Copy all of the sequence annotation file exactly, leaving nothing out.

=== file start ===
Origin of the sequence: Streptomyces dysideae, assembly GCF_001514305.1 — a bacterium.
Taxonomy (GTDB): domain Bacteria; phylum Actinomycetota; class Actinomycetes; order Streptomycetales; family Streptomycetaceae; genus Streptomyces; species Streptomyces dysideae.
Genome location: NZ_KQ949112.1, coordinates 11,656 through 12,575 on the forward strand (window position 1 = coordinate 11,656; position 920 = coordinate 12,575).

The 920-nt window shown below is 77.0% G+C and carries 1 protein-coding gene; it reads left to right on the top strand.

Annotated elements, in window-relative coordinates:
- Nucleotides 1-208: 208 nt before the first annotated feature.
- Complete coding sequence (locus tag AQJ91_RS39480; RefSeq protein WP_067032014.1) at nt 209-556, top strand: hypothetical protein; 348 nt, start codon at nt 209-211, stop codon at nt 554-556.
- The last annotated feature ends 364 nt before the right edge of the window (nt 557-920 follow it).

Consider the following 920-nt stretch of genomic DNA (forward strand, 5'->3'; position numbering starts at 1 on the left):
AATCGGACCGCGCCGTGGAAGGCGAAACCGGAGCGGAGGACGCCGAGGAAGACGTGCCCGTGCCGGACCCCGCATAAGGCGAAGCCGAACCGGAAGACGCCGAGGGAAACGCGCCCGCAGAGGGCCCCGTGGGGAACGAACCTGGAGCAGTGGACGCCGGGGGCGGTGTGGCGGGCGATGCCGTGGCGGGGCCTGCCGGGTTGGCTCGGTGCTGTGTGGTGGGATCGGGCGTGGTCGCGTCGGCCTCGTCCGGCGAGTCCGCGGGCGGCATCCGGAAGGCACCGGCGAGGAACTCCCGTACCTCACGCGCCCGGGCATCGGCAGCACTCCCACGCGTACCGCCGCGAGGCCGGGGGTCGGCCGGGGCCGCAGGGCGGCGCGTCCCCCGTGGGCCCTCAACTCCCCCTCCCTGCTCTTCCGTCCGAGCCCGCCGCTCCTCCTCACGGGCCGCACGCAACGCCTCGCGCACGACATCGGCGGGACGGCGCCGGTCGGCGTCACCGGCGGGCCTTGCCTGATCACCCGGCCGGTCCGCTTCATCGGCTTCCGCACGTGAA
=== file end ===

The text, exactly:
Origin of the sequence: Streptomyces dysideae, assembly GCF_001514305.1 — a bacterium.
Taxonomy (GTDB): domain Bacteria; phylum Actinomycetota; class Actinomycetes; order Streptomycetales; family Streptomycetaceae; genus Streptomyces; species Streptomyces dysideae.
Genome location: NZ_KQ949112.1, coordinates 11,656 through 12,575 on the forward strand (window position 1 = coordinate 11,656; position 920 = coordinate 12,575).

The 920-nt window shown below is 77.0% G+C and carries 1 protein-coding gene; it reads left to right on the top strand.

Annotated elements, in window-relative coordinates:
- Nucleotides 1-208: 208 nt before the first annotated feature.
- Complete coding sequence (locus tag AQJ91_RS39480; RefSeq protein WP_067032014.1) at nt 209-556, top strand: hypothetical protein; 348 nt, start codon at nt 209-211, stop codon at nt 554-556.
- The last annotated feature ends 364 nt before the right edge of the window (nt 557-920 follow it).

Consider the following 920-nt stretch of genomic DNA (forward strand, 5'->3'; position numbering starts at 1 on the left):
AATCGGACCGCGCCGTGGAAGGCGAAACCGGAGCGGAGGACGCCGAGGAAGACGTGCCCGTGCCGGACCCCGCATAAGGCGAAGCCGAACCGGAAGACGCCGAGGGAAACGCGCCCGCAGAGGGCCCCGTGGGGAACGAACCTGGAGCAGTGGACGCCGGGGGCGGTGTGGCGGGCGATGCCGTGGCGGGGCCTGCCGGGTTGGCTCGGTGCTGTGTGGTGGGATCGGGCGTGGTCGCGTCGGCCTCGTCCGGCGAGTCCGCGGGCGGCATCCGGAAGGCACCGGCGAGGAACTCCCGTACCTCACGCGCCCGGGCATCGGCAGCACTCCCACGCGTACCGCCGCGAGGCCGGGGGTCGGCCGGGGCCGCAGGGCGGCGCGTCCCCCGTGGGCCCTCAACTCCCCCTCCCTGCTCTTCCGTCCGAGCCCGCCGCTCCTCCTCACGGGCCGCACGCAACGCCTCGCGCACGACATCGGCGGGACGGCGCCGGTCGGCGTCACCGGCGGGCCTTGCCTGATCACCCGGCCGGTCCGCTTCATCGGCTTCCGCACGTGAA